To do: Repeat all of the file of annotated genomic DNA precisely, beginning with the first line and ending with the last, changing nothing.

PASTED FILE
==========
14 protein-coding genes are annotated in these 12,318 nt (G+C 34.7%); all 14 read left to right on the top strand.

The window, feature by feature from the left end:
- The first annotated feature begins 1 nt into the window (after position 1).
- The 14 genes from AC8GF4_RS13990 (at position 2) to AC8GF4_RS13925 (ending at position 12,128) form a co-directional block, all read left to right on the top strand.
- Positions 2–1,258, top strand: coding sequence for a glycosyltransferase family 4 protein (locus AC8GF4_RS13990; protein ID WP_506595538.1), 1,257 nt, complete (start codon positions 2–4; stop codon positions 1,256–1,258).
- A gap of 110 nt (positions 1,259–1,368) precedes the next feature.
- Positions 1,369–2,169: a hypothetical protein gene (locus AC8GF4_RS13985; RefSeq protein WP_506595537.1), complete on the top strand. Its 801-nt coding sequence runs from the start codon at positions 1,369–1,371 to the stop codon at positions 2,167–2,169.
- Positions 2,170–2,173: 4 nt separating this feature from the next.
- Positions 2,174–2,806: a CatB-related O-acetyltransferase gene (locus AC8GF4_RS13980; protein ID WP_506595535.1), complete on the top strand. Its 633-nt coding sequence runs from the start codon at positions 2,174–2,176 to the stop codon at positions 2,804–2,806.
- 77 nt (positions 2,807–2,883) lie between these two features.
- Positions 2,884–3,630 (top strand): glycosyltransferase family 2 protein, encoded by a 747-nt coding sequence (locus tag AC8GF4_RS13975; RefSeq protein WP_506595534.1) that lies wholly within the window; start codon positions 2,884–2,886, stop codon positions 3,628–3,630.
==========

14 protein-coding genes are annotated in these 12,318 nt (G+C 34.7%); all 14 read left to right on the top strand.

The window, feature by feature from the left end:
- The first annotated feature begins 1 nt into the window (after position 1).
- The 14 genes from AC8GF4_RS13990 (at position 2) to AC8GF4_RS13925 (ending at position 12,128) form a co-directional block, all read left to right on the top strand.
- Positions 2–1,258, top strand: coding sequence for a glycosyltransferase family 4 protein (locus AC8GF4_RS13990; protein ID WP_506595538.1), 1,257 nt, complete (start codon positions 2–4; stop codon positions 1,256–1,258).
- A gap of 110 nt (positions 1,259–1,368) precedes the next feature.
- Positions 1,369–2,169: a hypothetical protein gene (locus AC8GF4_RS13985; RefSeq protein WP_506595537.1), complete on the top strand. Its 801-nt coding sequence runs from the start codon at positions 1,369–1,371 to the stop codon at positions 2,167–2,169.
- Positions 2,170–2,173: 4 nt separating this feature from the next.
- Positions 2,174–2,806: a CatB-related O-acetyltransferase gene (locus AC8GF4_RS13980; protein ID WP_506595535.1), complete on the top strand. Its 633-nt coding sequence runs from the start codon at positions 2,174–2,176 to the stop codon at positions 2,804–2,806.
- 77 nt (positions 2,807–2,883) lie between these two features.
- Positions 2,884–3,630 (top strand): glycosyltransferase family 2 protein, encoded by a 747-nt coding sequence (locus tag AC8GF4_RS13975; RefSeq protein WP_506595534.1) that lies wholly within the window; start codon positions 2,884–2,886, stop codon positions 3,628–3,630.